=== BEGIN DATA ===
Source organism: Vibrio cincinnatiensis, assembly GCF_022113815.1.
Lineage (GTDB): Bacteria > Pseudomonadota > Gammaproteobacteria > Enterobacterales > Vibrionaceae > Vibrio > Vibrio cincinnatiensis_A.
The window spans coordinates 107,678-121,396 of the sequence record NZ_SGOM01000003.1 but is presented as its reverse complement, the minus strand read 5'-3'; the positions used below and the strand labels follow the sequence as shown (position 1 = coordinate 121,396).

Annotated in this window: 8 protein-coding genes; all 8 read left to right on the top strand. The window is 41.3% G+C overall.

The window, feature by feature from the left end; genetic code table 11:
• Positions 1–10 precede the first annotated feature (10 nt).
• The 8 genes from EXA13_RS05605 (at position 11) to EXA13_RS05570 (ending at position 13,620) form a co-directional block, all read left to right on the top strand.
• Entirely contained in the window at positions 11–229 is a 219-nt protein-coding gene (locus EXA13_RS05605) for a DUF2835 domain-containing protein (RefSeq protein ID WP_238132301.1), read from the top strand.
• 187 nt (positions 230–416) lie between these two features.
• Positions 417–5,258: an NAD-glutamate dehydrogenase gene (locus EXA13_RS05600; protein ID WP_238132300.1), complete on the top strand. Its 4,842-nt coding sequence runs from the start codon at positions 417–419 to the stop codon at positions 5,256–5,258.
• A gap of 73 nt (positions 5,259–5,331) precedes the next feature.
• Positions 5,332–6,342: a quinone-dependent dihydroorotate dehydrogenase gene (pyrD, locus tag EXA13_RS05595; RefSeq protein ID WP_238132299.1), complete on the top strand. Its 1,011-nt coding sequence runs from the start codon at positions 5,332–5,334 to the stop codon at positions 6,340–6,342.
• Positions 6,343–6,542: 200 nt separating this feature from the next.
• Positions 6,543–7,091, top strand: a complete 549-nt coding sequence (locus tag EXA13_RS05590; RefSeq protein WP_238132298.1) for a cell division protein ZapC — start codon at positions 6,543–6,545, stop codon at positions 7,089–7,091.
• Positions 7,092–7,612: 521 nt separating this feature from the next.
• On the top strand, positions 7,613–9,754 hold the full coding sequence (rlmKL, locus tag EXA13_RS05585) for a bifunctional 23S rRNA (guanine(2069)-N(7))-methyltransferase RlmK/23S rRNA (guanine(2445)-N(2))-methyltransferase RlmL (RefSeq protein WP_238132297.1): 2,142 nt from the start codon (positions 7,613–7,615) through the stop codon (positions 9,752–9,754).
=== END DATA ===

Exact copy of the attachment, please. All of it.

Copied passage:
Source organism: Vibrio cincinnatiensis, assembly GCF_022113815.1.
Lineage (GTDB): Bacteria > Pseudomonadota > Gammaproteobacteria > Enterobacterales > Vibrionaceae > Vibrio > Vibrio cincinnatiensis_A.
The window spans coordinates 107,678-121,396 of the sequence record NZ_SGOM01000003.1 but is presented as its reverse complement, the minus strand read 5'-3'; the positions used below and the strand labels follow the sequence as shown (position 1 = coordinate 121,396).

Annotated in this window: 8 protein-coding genes; all 8 read left to right on the top strand. The window is 41.3% G+C overall.

The window, feature by feature from the left end; genetic code table 11:
• Positions 1–10 precede the first annotated feature (10 nt).
• The 8 genes from EXA13_RS05605 (at position 11) to EXA13_RS05570 (ending at position 13,620) form a co-directional block, all read left to right on the top strand.
• Entirely contained in the window at positions 11–229 is a 219-nt protein-coding gene (locus EXA13_RS05605) for a DUF2835 domain-containing protein (RefSeq protein ID WP_238132301.1), read from the top strand.
• 187 nt (positions 230–416) lie between these two features.
• Positions 417–5,258: an NAD-glutamate dehydrogenase gene (locus EXA13_RS05600; protein ID WP_238132300.1), complete on the top strand. Its 4,842-nt coding sequence runs from the start codon at positions 417–419 to the stop codon at positions 5,256–5,258.
• A gap of 73 nt (positions 5,259–5,331) precedes the next feature.
• Positions 5,332–6,342: a quinone-dependent dihydroorotate dehydrogenase gene (pyrD, locus tag EXA13_RS05595; RefSeq protein ID WP_238132299.1), complete on the top strand. Its 1,011-nt coding sequence runs from the start codon at positions 5,332–5,334 to the stop codon at positions 6,340–6,342.
• Positions 6,343–6,542: 200 nt separating this feature from the next.
• Positions 6,543–7,091, top strand: a complete 549-nt coding sequence (locus tag EXA13_RS05590; RefSeq protein WP_238132298.1) for a cell division protein ZapC — start codon at positions 6,543–6,545, stop codon at positions 7,089–7,091.
• Positions 7,092–7,612: 521 nt separating this feature from the next.
• On the top strand, positions 7,613–9,754 hold the full coding sequence (rlmKL, locus tag EXA13_RS05585) for a bifunctional 23S rRNA (guanine(2069)-N(7))-methyltransferase RlmK/23S rRNA (guanine(2445)-N(2))-methyltransferase RlmL (RefSeq protein WP_238132297.1): 2,142 nt from the start codon (positions 7,613–7,615) through the stop codon (positions 9,752–9,754).